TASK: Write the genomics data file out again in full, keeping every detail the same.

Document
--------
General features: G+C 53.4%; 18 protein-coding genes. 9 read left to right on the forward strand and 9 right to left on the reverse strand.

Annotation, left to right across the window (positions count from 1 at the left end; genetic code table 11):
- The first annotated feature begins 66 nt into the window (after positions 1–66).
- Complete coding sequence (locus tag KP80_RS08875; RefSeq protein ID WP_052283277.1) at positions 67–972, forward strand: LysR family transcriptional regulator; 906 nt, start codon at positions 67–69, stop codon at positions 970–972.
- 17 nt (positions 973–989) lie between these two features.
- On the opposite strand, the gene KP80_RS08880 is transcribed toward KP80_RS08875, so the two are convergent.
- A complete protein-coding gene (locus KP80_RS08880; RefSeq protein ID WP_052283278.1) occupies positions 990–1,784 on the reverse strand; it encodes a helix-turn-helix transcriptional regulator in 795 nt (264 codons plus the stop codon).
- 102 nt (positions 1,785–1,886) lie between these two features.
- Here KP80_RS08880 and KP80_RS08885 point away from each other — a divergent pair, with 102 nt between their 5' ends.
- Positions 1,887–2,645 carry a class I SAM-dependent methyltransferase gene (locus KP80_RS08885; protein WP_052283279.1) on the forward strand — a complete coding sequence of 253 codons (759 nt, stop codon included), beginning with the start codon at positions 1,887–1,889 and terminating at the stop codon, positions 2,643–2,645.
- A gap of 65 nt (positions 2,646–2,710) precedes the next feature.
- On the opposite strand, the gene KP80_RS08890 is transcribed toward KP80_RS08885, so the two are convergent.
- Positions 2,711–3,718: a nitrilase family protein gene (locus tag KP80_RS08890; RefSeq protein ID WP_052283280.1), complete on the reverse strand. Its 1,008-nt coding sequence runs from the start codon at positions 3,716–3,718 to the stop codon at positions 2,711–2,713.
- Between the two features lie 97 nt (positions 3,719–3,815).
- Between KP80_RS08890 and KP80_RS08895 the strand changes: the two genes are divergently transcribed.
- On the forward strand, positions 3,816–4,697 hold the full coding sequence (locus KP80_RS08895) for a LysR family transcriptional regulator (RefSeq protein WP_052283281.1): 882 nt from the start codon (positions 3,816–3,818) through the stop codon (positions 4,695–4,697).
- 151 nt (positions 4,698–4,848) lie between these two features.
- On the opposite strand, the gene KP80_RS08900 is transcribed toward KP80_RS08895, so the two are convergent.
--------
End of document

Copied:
General features: G+C 53.4%; 18 protein-coding genes. 9 read left to right on the forward strand and 9 right to left on the reverse strand.

Annotation, left to right across the window (positions count from 1 at the left end; genetic code table 11):
- The first annotated feature begins 66 nt into the window (after positions 1–66).
- Complete coding sequence (locus tag KP80_RS08875; RefSeq protein ID WP_052283277.1) at positions 67–972, forward strand: LysR family transcriptional regulator; 906 nt, start codon at positions 67–69, stop codon at positions 970–972.
- 17 nt (positions 973–989) lie between these two features.
- On the opposite strand, the gene KP80_RS08880 is transcribed toward KP80_RS08875, so the two are convergent.
- A complete protein-coding gene (locus KP80_RS08880; RefSeq protein ID WP_052283278.1) occupies positions 990–1,784 on the reverse strand; it encodes a helix-turn-helix transcriptional regulator in 795 nt (264 codons plus the stop codon).
- 102 nt (positions 1,785–1,886) lie between these two features.
- Here KP80_RS08880 and KP80_RS08885 point away from each other — a divergent pair, with 102 nt between their 5' ends.
- Positions 1,887–2,645 carry a class I SAM-dependent methyltransferase gene (locus KP80_RS08885; protein WP_052283279.1) on the forward strand — a complete coding sequence of 253 codons (759 nt, stop codon included), beginning with the start codon at positions 1,887–1,889 and terminating at the stop codon, positions 2,643–2,645.
- A gap of 65 nt (positions 2,646–2,710) precedes the next feature.
- On the opposite strand, the gene KP80_RS08890 is transcribed toward KP80_RS08885, so the two are convergent.
- Positions 2,711–3,718: a nitrilase family protein gene (locus tag KP80_RS08890; RefSeq protein ID WP_052283280.1), complete on the reverse strand. Its 1,008-nt coding sequence runs from the start codon at positions 3,716–3,718 to the stop codon at positions 2,711–2,713.
- Between the two features lie 97 nt (positions 3,719–3,815).
- Between KP80_RS08890 and KP80_RS08895 the strand changes: the two genes are divergently transcribed.
- On the forward strand, positions 3,816–4,697 hold the full coding sequence (locus KP80_RS08895) for a LysR family transcriptional regulator (RefSeq protein WP_052283281.1): 882 nt from the start codon (positions 3,816–3,818) through the stop codon (positions 4,695–4,697).
- 151 nt (positions 4,698–4,848) lie between these two features.
- On the opposite strand, the gene KP80_RS08900 is transcribed toward KP80_RS08895, so the two are convergent.